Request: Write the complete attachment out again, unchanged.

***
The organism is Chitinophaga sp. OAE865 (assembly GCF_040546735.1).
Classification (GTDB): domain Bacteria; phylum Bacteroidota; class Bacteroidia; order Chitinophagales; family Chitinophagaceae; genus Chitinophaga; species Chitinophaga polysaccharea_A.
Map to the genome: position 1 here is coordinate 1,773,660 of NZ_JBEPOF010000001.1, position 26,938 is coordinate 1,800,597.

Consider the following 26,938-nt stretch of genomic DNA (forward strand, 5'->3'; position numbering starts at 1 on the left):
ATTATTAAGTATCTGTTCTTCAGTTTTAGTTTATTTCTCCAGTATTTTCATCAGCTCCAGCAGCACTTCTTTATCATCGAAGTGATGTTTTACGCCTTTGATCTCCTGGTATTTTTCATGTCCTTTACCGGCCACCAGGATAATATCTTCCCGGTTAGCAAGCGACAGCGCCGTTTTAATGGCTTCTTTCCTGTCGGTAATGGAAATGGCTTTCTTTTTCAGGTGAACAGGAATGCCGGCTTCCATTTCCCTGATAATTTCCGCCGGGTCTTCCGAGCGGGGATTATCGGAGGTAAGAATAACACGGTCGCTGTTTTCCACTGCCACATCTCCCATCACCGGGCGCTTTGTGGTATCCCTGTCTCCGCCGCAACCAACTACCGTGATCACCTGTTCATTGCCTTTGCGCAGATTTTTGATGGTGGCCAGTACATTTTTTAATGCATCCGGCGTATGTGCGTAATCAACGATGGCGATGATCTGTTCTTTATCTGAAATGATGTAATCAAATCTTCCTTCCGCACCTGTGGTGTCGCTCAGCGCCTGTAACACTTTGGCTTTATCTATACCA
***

The organism is Chitinophaga sp. OAE865 (assembly GCF_040546735.1).
Classification (GTDB): domain Bacteria; phylum Bacteroidota; class Bacteroidia; order Chitinophagales; family Chitinophagaceae; genus Chitinophaga; species Chitinophaga polysaccharea_A.
Map to the genome: position 1 here is coordinate 1,773,660 of NZ_JBEPOF010000001.1, position 26,938 is coordinate 1,800,597.

Consider the following 26,938-nt stretch of genomic DNA (forward strand, 5'->3'; position numbering starts at 1 on the left):
ATTATTAAGTATCTGTTCTTCAGTTTTAGTTTATTTCTCCAGTATTTTCATCAGCTCCAGCAGCACTTCTTTATCATCGAAGTGATGTTTTACGCCTTTGATCTCCTGGTATTTTTCATGTCCTTTACCGGCCACCAGGATAATATCTTCCCGGTTAGCAAGCGACAGCGCCGTTTTAATGGCTTCTTTCCTGTCGGTAATGGAAATGGCTTTCTTTTTCAGGTGAACAGGAATGCCGGCTTCCATTTCCCTGATAATTTCCGCCGGGTCTTCCGAGCGGGGATTATCGGAGGTAAGAATAACACGGTCGCTGTTTTCCACTGCCACATCTCCCATCACCGGGCGCTTTGTGGTATCCCTGTCTCCGCCGCAACCAACTACCGTGATCACCTGTTCATTGCCTTTGCGCAGATTTTTGATGGTGGCCAGTACATTTTTTAATGCATCCGGCGTATGTGCGTAATCAACGATGGCGATGATCTGTTCTTTATCTGAAATGATGTAATCAAATCTTCCTTCCGCACCTGTGGTGTCGCTCAGCGCCTGTAACACTTTGGCTTTATCTATACCA